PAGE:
Show and Tell

The monthly indoor meeting at St. Vincent's on Sunday was well attended. Flying conditions were perfect, a nice change considering how windy it's been lately over at Lakeville. One of the highlights of this day was seeing Kermit's new project, a radio control pterodactyl. That's a flying dinosaur -- but you already knew that, didn't you?

This is not the type of model that we fly in the Marin Aero Club (we focus on free flight) but some of us are into a variety of model types. Kermit has flown most every kind of model airplane, and if you don't believe me just look in the back of his van. He decided to build this unique aircraft after seeing it in the Real Flight simulator on his computer. The twin electric model is available as a laser cut kit from Marsten PteroWorks.



On the 25th July at Lakeville, Jerry Rocha is running a SAM contest with four events.

Hand & catapult gliders combined
Old time small rubber, stick & cabin combined - 150 sq in max wing area - Gollywocks, Senators etc.
020 nostalgia & replica combined.

Nominal entry fee - just a few bucks.

I'm in for the old time small rubber and gliders - how about you.

And now for the NO CONTEST

It's Gale's new almost-built P47, and it's as perfect as I've ever seen. It is intended to capture the spirit of the Jug, not create a small replica. It is art, sculpture of the highest order, as well as being true in form to the original.

It will fly too. Congratulations Gale.


What started it all

Here's a photo of our intrepid leader George with his mother, standing in front of a Fox Moth. It's probably 1935 or so, and for five shillings each, the family enjoyed a pleasure ride. The four seats in the enclosed cabin faced each other and the pilot was up top in an open cockpit.

Happy days, when the world was at peace and there was no wind at Lakeville.



Lubomir Koutny and the Czech approach

Perhaps you know of Lubomir Koutny, the distinguished Czech free flight modeler. He has been a top competitor for decades and many of his scale model plans have been published. In 2003 his book, "Rubber Powered Models," was published in the Czech language.

Koutny's book is said to be an excellent resource, particularly as it explains the Czech approach to design and construction.

There is a chance that the book will be published in English. This depends on gathering a certain number of pre-orders. If you are interested you will find more information at Minimakety.cz including the author's email address.

But wait, there's more. Bernard Guest is organizing a Koutny cookup at the Hip Pocket Aeronautics Builders' Forum. Participating in this cookup promises to be a good way to learn about Czech style models. Many plans are available including peanuts and 1/20 scale from Michael J. Woodhouse and other sources.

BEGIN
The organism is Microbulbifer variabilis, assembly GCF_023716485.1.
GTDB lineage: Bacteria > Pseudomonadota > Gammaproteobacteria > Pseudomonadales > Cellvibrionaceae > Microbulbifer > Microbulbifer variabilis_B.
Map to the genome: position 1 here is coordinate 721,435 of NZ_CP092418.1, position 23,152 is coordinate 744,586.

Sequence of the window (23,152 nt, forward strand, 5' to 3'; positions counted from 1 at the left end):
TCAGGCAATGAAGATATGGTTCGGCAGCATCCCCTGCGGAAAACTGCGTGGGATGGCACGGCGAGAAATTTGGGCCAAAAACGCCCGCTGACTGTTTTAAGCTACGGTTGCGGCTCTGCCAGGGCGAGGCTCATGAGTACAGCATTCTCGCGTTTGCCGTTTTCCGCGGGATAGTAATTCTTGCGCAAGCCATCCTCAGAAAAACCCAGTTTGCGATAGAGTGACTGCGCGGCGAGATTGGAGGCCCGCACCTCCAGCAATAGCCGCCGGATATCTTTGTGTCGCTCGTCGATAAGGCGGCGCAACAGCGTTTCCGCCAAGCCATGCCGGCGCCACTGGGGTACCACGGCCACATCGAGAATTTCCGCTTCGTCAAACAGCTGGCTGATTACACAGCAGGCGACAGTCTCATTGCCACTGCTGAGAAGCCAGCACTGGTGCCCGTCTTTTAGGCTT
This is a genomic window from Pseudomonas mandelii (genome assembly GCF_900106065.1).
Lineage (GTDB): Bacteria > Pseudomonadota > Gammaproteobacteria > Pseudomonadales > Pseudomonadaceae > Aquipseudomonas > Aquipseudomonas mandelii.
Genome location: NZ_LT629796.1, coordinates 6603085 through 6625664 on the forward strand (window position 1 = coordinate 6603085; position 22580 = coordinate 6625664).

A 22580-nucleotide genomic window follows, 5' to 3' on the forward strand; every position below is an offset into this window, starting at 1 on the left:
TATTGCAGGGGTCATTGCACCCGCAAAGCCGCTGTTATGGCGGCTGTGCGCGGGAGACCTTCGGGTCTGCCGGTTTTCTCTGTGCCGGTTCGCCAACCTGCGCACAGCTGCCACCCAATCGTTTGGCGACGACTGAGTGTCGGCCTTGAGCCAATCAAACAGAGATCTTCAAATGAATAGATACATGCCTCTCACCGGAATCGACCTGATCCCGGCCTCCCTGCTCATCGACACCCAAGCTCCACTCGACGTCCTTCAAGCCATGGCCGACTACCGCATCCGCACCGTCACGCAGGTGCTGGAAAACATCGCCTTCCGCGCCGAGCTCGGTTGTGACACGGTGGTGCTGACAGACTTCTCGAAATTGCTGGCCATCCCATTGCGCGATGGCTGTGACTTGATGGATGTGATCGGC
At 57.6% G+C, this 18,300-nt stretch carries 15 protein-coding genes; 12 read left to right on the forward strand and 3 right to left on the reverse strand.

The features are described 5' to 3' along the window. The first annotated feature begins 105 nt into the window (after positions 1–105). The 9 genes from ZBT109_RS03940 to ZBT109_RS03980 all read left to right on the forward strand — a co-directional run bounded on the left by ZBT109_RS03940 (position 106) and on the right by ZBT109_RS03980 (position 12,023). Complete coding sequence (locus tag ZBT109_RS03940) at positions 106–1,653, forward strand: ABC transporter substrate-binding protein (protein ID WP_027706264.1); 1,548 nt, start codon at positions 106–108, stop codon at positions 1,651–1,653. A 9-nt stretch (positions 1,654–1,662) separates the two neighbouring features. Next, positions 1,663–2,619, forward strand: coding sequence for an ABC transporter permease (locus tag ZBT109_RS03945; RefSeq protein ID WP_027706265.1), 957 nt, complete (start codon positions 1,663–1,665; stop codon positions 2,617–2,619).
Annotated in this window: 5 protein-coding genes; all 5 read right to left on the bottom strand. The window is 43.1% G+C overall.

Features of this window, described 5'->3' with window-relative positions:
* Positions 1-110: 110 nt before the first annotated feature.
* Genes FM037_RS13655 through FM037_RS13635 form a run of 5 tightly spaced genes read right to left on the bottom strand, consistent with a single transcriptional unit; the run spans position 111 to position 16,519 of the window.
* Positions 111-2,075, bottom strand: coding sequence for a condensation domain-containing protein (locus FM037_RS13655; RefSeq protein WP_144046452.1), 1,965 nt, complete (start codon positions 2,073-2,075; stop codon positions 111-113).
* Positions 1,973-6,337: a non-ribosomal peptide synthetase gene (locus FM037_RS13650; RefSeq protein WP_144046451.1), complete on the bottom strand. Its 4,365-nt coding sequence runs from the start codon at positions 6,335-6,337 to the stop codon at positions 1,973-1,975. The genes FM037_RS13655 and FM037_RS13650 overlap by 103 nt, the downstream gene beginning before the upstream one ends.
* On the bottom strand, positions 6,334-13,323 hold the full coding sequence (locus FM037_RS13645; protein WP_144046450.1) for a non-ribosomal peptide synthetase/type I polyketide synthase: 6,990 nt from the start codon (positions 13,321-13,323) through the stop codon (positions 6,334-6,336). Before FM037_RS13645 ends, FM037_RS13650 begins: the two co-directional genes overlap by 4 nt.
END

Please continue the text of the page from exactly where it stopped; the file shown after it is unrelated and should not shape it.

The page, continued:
Koutny's P-51H

If you are like me (which is to say relatively new to free flight modeling) you may be asking: What is so special about the Czech approach? Bernard explains some of the basics in this excerpt from the HPA Forum:
1. The wings are quite special...look at the airfoil. It changes from near-scale, semisymetrical at the root (which makes the intersection of the wing a fuselage more scale like) to strongly undercambered at the tip.

2. The wing structure is unusual too in that it uses closely spaced sliced ribs near the center section with the spacing increasing towards the tip (lighter).

3. The fuselage is interesting too of course....all those stringers! Why? Apparently, the main reason is that this yields a much more realistic representation of the metal skinned bird.

4. The propellers are light and made using a hot bending technique that involves taking an airfoiled blade blank and twisting it free hand against a hot iron.

Another Koutny design, the Ki-61 Hien

I am intrigued by this cookup and expect to start building one of the Koutny designs later this summer. Either of the models pictured above, the P-51H or the Ki-61, would be fun to build. I believe the cookup expires in one year, so I have a realistic chance of finishing on time. Anyone else want to join in?

Photos from Openscale reports at Minimakety.cz



If you come to a Marin Aero Club meeting you'll see a wide range of aircraft types. One of the most distinctive designs is George's peanut scale Fike Model E, a 1970s era light plane with a wing chord that seems to cover half the fuselage.

George explains how he rebuilt and repaired his Fike during our winter hiatus:
The Fike flew well until its flight path coincided with the steel uprights at the end of the benches in the gym, resulting in the necessity of building a new wing or scrapping the plane as the wing was beyond repair. As is often the case, further damage was evident so I built a new wing, stab. and fin. The fuselage was repaired but a new one could have been built in the time I spent patching and fiddling. Trimming has started, not helped by wing warping from a ride in a hot car to St. V. which shrunk the tissue further.

Fike as originally built, circa 1990


Dethermalizer Explained

George built a dummy DT and brought it to our meeting last week to demonstrate one way these mechanisms can be set up.